We were fortunate that while we were in San Francisco, the San Francisco Center for the Book was running an introduction to book binding course. Run by Jennie Hinchcliff, the course was a blast. I’d tried a few of the binding techniques before, but it was great to have somebody so knowledgeable to show tricks of the trade. We made the books in the following picture.
From front to back:
- single page folded
- single page folded with cover
- accordion fold with cover
- 3 hole saddle stitch
- 5 hole Japanese stab binding
The centre itself was amazing.
I’ve never seen such a well appointed workshop for printing and book binding. Of course I only have my own shed to compare for book binding, but the printing supplies were better than the print making studio from my undergrad study (I did a minor in printmaking).
The other place I fell in love with was a paper shop in LA; Hiromi Paper inc. This place had the most amazing collection of Japanese papers. I was a little overwhelmed by the selection, and had no idea how I’d get any of the papers home without destroying them (we were backpacking). In the end I found some book binding supplies they had and bought a Japanese screw punch and some hand dyed indigo thread.
That’s enough for today. I’ll probably do a more detailed post for each one of these topics later.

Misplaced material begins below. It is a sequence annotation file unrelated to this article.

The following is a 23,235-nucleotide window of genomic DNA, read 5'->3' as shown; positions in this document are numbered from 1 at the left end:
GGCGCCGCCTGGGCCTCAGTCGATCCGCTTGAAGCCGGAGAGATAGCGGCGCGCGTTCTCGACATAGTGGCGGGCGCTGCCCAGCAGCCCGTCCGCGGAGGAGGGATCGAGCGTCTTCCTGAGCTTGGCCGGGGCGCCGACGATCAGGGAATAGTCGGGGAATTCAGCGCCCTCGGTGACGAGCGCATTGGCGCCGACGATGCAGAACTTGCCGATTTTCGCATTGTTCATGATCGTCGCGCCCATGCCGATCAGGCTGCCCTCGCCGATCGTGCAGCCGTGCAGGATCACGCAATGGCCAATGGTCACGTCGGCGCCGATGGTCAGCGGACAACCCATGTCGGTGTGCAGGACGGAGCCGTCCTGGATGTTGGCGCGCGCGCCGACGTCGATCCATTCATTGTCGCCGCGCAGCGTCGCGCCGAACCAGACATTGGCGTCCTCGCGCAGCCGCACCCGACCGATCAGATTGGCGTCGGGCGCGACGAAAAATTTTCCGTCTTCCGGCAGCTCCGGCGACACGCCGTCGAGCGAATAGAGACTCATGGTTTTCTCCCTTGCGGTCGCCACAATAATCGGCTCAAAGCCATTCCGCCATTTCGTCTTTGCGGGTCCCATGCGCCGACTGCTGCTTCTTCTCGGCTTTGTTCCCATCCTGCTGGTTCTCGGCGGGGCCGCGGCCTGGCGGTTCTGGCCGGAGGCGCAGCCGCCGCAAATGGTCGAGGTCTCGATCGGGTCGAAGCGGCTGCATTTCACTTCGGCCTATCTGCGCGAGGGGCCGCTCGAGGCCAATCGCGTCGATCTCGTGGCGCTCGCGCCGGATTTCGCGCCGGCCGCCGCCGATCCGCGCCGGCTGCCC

I put the bone bits in the shellite to degrease. I’ll just leave them in there for a while and see what happens.
In the mean time, I’m about to go on holiday for 2 weeks and I think all my free time between now and when I leave will be taken up with getting ready stuff, so I don’t think I’ll have any time for book making 🙁
Here’s two more books I made this weekend.
The wooden mini book is coptic bound with thread that used to belong to my grandfather. I never met him, he died nearly 70 years ago, but he made fishing flies as a hobby (as well as actually doing fly fishing as a hobby). When I showed my mom the books I’ve been making, she gave me some of my grandfathers old threads to use. There was a large spool of this black thread. I assume it’s linen. It isn’t as heavily waxed as the other stuff I’ve been buying, but it’s nice and thick. I also got some old silk thread from her, but it’s quite fine. No where near heavy enough for the coptic binding, but it might work for some stab binding. Is 70 years enough to call the thread “antique”?
I made two of these wooden mini books with the black thread binding. One will go to my mom as thanks for the thread. The other one got donated to cancer fund raiser for them to use as a silent auction item. I haven’t heard yet if it sold or not.
The Lego book is my sons idea. He saw me making the wooden books and came back with some Lego and asked if I could make a book out of it, so I did. I may look into making some more for sale.